Creative thinkers - Kids use Legos to solve challenges of the elderly
Asking children to solve issues faced by the elderly might seem like a slightly crazy idea, but students at the FIRST Lego League games showed just how creative their solutions could be.
The 2012 FIRST Lego League Championship Tournament took place at Central High School on Saturday, Dec.1, and the participants had the challenge of solving problems faced by the elderly as their big test.
Two teams from Pembroke and one from Auburn made it into the finals with innovative ideas, great teamwork, and a lot of hard work – and fun. One of Pembroke’s teams, the Cookie Monsters, won the Team Spirit Award.
With “fun” being a critical component of all FIRST events, this year’s championship tournament was no exception. Hundreds of teammates and thousands of spectators danced to “YMCA,” “We are the Champions,” “History of Rock and Roll,” Michael Jackson’s “Thriller” and Psy’s “Gangnam Style.” Volunteers and referees in festive hats danced alongside robots and Auburn Advengers’ own colorful rooster, Sean McGuire, while others formed a conga line long enough to fully encircle the gymnasium.
But it was not all fun and games. The daunting challenges the teams faced were threefold:
1. To prepare a project, with the input of a senior partner, to identify a problem faced by senior citizens and to create an innovative solution to the problem;
2. To learn about and adhere to the core values of the FIRST and Lego groups; and,
3. The item that most people associate with FIRST – the robot challenge. For this age group, the robots are relatively small and made of Legos with various sensors and gears.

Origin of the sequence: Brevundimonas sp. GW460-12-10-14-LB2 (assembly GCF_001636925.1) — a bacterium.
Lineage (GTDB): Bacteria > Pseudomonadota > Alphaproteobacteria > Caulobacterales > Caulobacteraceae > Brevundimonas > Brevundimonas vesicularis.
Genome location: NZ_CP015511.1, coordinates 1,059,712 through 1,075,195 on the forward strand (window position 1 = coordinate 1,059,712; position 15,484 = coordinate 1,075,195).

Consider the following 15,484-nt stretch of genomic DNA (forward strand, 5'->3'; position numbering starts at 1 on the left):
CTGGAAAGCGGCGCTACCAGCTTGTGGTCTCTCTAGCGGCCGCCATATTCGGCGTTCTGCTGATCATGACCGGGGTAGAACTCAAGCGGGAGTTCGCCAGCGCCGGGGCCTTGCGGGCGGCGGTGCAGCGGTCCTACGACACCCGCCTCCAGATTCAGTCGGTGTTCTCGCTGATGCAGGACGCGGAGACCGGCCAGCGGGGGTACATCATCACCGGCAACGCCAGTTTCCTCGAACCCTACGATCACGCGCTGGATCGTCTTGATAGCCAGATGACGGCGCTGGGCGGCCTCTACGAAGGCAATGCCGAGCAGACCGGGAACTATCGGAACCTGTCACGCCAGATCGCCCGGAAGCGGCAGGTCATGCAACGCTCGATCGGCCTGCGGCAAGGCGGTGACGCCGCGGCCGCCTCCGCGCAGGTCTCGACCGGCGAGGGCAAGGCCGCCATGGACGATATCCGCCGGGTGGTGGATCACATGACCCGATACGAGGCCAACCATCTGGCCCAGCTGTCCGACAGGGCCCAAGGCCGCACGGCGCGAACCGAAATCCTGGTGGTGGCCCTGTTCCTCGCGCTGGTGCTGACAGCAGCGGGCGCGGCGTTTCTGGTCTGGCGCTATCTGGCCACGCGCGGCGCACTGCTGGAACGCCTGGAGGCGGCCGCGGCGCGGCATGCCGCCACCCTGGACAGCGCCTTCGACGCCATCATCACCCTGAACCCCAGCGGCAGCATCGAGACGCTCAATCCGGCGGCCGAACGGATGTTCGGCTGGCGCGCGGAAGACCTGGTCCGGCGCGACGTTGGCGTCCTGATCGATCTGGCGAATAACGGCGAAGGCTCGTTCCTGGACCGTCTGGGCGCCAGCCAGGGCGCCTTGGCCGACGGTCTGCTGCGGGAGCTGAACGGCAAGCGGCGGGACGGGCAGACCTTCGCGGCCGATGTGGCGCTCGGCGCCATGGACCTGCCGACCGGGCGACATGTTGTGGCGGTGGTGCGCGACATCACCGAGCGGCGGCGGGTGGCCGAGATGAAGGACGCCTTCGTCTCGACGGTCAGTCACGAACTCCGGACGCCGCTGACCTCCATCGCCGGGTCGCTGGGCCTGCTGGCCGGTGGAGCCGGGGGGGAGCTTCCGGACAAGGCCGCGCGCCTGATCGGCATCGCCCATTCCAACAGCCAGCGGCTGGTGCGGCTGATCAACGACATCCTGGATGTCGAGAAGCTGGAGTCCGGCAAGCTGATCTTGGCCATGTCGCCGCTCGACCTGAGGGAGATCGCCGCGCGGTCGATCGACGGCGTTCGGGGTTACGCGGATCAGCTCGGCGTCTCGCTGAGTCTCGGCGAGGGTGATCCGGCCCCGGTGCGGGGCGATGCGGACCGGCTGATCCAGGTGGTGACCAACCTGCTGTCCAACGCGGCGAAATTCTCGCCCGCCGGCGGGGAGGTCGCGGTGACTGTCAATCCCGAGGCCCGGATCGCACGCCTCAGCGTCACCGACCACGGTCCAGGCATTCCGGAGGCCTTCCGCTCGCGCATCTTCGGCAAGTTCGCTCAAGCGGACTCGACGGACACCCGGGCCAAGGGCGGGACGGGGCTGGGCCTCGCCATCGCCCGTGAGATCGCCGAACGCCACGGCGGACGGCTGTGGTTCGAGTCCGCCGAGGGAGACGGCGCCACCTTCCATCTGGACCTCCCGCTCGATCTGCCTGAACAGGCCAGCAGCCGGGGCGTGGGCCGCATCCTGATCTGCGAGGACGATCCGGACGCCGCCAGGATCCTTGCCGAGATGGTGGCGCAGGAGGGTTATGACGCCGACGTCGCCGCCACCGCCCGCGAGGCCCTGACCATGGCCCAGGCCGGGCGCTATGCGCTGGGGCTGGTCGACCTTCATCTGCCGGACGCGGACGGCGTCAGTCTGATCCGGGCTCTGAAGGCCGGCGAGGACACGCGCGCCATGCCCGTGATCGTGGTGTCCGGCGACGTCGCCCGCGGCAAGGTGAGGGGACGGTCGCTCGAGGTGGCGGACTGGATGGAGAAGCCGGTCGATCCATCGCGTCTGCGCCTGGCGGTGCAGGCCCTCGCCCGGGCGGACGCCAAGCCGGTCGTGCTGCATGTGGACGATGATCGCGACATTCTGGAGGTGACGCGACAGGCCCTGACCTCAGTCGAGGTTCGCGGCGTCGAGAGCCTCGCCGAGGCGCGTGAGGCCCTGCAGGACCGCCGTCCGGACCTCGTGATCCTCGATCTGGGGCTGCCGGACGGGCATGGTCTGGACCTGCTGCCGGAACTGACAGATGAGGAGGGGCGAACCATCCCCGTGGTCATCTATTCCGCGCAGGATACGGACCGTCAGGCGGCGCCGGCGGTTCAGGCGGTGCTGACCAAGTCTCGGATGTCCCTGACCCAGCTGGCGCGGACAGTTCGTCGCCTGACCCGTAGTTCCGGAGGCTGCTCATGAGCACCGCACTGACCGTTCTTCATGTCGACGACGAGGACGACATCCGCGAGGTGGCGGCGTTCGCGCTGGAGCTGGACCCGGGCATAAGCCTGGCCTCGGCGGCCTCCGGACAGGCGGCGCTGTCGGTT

Their challenge this year was to create a robot that could navigate a specifically laid out table with tasks to pick up “medicine for grandma,” retrieve her “service dog, Sparky,” deliver her Lego-quilt, bring her flowers, turn off her stove, and other very specific tasks that were scored according to their level of difficulty.
Pembroke’s Cookie Monsters
The Cookie Monsters of Pembroke had eight students participating at this competition, with one out sick. This team particularly shined in the core values evaluation session with the judges, where they were given a challenge to make a mission model – something they can relate to. In three minutes, the team had to pull together, strategize and build a Lego model.
In their huddle, snippets of conversation could be heard: “Come on! Let’s talk as a team! Yes, yes, yes, yes! We need that, too! I’ll build a grabber – see how it’ll just go in and grab the medicine? That works perfectly! Oh, it’s awesome!”
After three minutes, they then had one minute to explain the model to the judges.
After the performance with the mission model, the judges asked questions about the team’s design concepts coming into the competition. They explained how they had researched two ideas, one being an all-terrain wheelchair that could go up stairs, while the other was an auto-defibrillating vest that could be worn by someone with known cardiac issues.
One girl explained that her father has an internal defibrillator that requires surgical intervention to replace batteries or if the unit needs repair. The team determined that a vest could be custom made so the electronics placement is perfect for each patient’s unique physical characteristics and shape.
When discussing teamwork with the judges, they were asked, “What do you do when your group doesn’t agree?”
The answer was simple: “We work around it,” said the one of students.
They may also walk away for a moment – let someone just leave the room to think, or they’ll vote.